BEIJING (CHINA) – The WHO has expressed concerns over the delay in authorising it’s team of experts to visit China. The team is being sent to look into the origins of the Novel coronavirus. China, however, played down the concerns put forth by the World Health Organization (WHO).
The head of the WHO, Tedros Adhanom Ghebreyesus, said on Tuesday he was “very disappointed” that China had not authorised the entry of the team for the investigation, which he said was a WHO priority.
Not much is known about the origins of the virus, which was first detected in the Chinese city of Wuhan in late 2019. China has been sensitive about any suggestion it could have done more in the early stages of the pandemic to stop it.
Foreign ministry spokeswoman Hua Chunying, told a regular news briefing in Beijing that the problem was “not just about visas” for the team.
Asked about reports that the dates had been agreed upon, she said there had been a “misunderstanding” and the two sides were still in discussions over the timing and other arrangements and “remain in close communication”.
“There’s no need to overinterpret this,” she said.While China has been seeking to shape the narrative about when and where the pandemic began, with senior diplomat Wang Yi saying “more and more studies” showed that it emerged in multiple regions, WHO emergencies chief Mike Ryan said he found this “highly speculative”.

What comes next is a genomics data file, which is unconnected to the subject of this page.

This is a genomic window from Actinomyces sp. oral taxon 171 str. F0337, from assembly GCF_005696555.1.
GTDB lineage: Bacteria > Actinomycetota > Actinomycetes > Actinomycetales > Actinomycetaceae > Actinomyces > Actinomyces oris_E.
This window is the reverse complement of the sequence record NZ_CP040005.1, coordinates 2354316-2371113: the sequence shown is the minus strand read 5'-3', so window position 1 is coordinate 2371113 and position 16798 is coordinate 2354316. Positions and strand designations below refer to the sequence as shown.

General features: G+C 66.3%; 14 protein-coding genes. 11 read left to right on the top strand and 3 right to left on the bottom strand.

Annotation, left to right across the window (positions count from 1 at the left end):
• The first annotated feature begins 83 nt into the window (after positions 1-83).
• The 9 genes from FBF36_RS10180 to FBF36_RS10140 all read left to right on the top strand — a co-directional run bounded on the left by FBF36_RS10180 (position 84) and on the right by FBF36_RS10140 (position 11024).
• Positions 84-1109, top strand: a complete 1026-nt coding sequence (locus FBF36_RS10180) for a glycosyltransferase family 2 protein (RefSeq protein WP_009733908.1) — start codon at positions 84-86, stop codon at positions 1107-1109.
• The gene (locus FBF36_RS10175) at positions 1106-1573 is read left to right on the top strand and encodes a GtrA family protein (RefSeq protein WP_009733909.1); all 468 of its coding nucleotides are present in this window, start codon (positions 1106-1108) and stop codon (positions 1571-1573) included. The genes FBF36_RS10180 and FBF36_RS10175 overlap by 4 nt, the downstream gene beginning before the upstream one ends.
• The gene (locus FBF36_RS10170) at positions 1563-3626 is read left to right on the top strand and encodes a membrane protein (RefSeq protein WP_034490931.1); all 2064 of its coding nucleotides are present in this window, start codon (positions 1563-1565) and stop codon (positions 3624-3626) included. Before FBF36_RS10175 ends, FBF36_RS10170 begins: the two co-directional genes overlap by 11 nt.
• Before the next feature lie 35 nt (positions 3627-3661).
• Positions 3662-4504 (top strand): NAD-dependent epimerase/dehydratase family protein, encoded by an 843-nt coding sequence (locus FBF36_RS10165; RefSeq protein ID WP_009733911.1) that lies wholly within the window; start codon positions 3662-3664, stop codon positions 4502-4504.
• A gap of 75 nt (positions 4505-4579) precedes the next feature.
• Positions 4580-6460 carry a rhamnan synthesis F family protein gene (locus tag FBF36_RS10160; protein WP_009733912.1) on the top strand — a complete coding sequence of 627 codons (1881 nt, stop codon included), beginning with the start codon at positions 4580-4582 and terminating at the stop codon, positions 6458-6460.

As part of a long-awaited mission to investigate early cases of the disease, the 10-member team of international experts were to visit China in early January .
China’s experts were also busy dealing with new cases of COVID infections, with many locations being cordoned off to stop the virus.
China has also dismissed criticism of its handling of early cases although some including U.S. President Donald Trump have questioned its actions during the outbreak.
The United States, which has announced plans to leave the WHO, has called for a “transparent” investigation and criticised the terms under which Chinese experts conducted a first phase of research.
The mission is due to be led by Peter Ben Embarek, the WHO’s top expert on animal diseases that cross the species barrier, who went to China on a preliminary mission last July.